Classroom Activities

  1. Consider the context in which Baker gave her address and who was present in the audience. Do you feel Baker’s language and style were appropriate for the audience and situation? Explain why or why not. Also, reflect on whether this speech would be considered appropriate today in discussions of civil rights and equality.
  1. In her address, Baker argued: “We aren’t free until within us we have that deep sense of freedom.” From your own perspective, how would you define and describe a “deep sense of freedom?” Compose a list of things that you might consider essential to experiencing a “deep sense of freedom.”
  1. How would you describe Baker’s argumentation strategy? Do you think her arguments are complex, straightforward, or a combination of both? Do they focus on moral, natural, or political rights? How do her arguments contribute to the overall persuasiveness of her message?
  1. Baker discussed how white Americans acted in discriminatory ways because “they did not know any better.” Do you believe this choice in framing her argument was effective in her day? Why or why not? Would it be effective today? What is gained or lost in framing her argument in this way?
  1. What do you think Baker meant when she argued for “freedom of the human spirit?” Do you think her audience at the time understood what she meant? Do we hear similar arguments today from civic rights activists?
  1. Imagine that you are a civil rights organizer and activist in the 1960s. Compose and deliver a short speech that you would give before and audience of other activists. What arguments would you use to garner support and motivation in the fight for equality?
  1. From your reading of the speech, what do you think were the main emotions that Baker hoped to evoke in her audience? Identify parts in the speech that led you to your conclusions? Do you think the choices she made would be successful—why or why not?

Student Research

  1. Look at one or two other speeches given by civil rights activists in the 1960s. Compare and contrast similarities and differences between these speeches. Focusing on differing audiences, contexts, or other aspects, can you explain these similarities and/or differences you have identified?
  1. Using a variety of research sources (websites, newspapers, academic articles, books, archives, documentaries, etc.), investigate what other issues, besides voting rights, were discussed by civil rights activists at the time of Baker’s speech. Does Baker address any of those other issues? Put another way, does Baker’s speech seem typical or unusual when compared to other speeches by civil rights leaders at the time?
  1. Ella Baker championed grassroots activism. How has grassroots activism changed today given the importance of the Internet, especially social media?
  1. How does learning about other, perhaps less famous leaders of the civil rights movement inform our understanding of civil rights activism? What can we learn from studying the iconic leaders, such as Martin Luther King, Jr.? What more can we learn by studying those who stood outside the spotlight, such as Ella Baker? Is it important to study both? Why?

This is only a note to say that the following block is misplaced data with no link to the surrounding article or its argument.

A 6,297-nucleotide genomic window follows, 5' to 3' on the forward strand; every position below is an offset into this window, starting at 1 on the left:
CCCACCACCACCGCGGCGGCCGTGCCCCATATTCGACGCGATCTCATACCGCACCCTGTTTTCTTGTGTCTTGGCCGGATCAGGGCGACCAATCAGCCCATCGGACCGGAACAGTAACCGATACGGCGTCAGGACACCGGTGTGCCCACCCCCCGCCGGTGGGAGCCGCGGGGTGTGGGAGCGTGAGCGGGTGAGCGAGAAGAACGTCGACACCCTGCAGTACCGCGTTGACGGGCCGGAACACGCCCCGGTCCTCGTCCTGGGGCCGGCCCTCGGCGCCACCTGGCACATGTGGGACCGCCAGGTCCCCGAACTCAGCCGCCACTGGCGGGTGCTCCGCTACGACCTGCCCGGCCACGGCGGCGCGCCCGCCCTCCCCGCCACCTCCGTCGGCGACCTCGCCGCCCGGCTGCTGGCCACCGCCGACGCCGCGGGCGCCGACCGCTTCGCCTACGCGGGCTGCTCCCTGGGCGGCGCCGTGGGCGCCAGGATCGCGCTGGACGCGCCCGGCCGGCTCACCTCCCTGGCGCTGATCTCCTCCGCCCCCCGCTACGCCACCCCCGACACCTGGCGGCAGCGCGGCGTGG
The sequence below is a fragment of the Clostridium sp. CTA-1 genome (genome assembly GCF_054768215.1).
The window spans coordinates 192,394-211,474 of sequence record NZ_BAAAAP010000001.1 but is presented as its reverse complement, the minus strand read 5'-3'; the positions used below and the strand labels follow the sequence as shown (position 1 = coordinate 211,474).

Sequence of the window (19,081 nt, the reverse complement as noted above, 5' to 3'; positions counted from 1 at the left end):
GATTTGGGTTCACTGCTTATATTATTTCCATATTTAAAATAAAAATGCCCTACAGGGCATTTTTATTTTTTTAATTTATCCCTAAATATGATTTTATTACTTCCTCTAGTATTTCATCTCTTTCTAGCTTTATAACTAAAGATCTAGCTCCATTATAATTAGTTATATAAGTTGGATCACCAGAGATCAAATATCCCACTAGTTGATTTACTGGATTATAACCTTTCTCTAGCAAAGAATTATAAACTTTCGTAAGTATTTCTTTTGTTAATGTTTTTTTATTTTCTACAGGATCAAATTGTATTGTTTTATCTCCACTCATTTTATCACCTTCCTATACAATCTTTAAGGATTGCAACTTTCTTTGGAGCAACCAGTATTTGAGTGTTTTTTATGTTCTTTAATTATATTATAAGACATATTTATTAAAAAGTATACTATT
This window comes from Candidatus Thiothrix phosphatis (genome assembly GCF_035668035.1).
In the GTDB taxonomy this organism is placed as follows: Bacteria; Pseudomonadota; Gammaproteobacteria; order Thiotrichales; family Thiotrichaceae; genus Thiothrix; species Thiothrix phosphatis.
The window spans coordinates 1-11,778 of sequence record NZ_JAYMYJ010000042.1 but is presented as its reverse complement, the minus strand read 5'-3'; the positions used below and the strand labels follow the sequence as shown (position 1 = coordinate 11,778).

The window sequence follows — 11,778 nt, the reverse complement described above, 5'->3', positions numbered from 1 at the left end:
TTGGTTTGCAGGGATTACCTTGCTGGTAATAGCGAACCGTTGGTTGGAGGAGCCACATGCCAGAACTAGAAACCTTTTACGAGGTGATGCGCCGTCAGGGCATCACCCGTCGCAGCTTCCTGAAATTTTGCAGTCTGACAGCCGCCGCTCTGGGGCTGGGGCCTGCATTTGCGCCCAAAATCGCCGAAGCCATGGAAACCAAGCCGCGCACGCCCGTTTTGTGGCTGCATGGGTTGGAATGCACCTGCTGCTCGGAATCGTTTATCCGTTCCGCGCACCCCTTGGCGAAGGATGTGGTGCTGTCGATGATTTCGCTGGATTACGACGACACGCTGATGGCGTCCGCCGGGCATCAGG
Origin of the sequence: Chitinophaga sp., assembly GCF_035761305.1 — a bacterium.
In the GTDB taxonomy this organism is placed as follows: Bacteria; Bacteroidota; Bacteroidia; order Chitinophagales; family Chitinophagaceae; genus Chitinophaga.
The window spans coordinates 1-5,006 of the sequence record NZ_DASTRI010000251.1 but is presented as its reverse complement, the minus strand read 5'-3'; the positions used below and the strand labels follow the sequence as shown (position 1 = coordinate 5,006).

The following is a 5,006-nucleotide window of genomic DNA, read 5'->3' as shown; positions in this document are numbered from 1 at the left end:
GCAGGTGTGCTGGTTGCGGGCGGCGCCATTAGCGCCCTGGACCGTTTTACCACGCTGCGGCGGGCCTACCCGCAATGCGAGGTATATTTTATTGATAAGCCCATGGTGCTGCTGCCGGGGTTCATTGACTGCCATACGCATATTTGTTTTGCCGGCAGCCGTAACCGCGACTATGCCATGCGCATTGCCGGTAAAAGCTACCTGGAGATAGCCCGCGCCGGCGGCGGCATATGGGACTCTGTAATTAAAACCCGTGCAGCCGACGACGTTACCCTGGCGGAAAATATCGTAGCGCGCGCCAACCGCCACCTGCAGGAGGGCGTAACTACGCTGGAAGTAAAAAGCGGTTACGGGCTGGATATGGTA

1. The voting rights rally that took place the day after Baker’s address included activists and community members gathering to encourage voter registration. Can you find other examples of this sort of activism in the 1960s? What about today? Do you think similar rallies still take place? Were they effective then? Are they still needed today?
  1. How did journalists cover voter registration events like Freedom Day in Hattiesburg? Search for newspaper coverage of this and similar events, and describe how the articles report and interpret the events. Are there similarities across the articles, or do they differ in how they cover such events?

Citizenship Resources

  1. Using a variety of research resources (websites, newspapers, academic articles, books, archives, documentaries, etc.), see if you can discover other activists or activist groups with a leadership philosophy like Baker’s. Did other activists at the time advocate more democratic approaches to leadership? Were there others who resisted following the more famous, charismatic leaders of the civil rights movement?
  1. Have you observed instances of hashtag activism on social media sites like Twitter and Facebook? Notable examples include: #blacklivesmatter, #icebucketchallenge, #umbrellarevolution, #wearehere, and #icantbreathe. Familiarize yourself with several examples. Do you think hashtag activism is an effective strategy? Why or why not? Be sure to describe what might be gained or lost with such methods. Are there any parallels between today’s hashtag activism and the grassroots activism of the 1960s?
  2. Write a blog entry or op-ed column for a local newspaper that explains your views on race in America today.
  1. The “Ella Baker Center for Human Rights” (http://ellabakercenter.org/our-work) is an organization committed to building on Ella Baker’s legacy. Can you find other organizations with a similar mission that people could get involved with? How do the different groups compare and contrast to one another? Can you see any themes that correspond to Baker’s vision for organizing and fighting for equality?
  1. What social justice movements are most active in the United States today? How do the goals of these contemporary movements compare or contrast to the African American civil rights movement of the 1950s and 1960s? Do these movements share any common themes with Baker’s message? Lastly, imagine if Baker were a member of one of today’s activist organizations. What organizations do you think she might join, and how do you think her involvement might impact the group?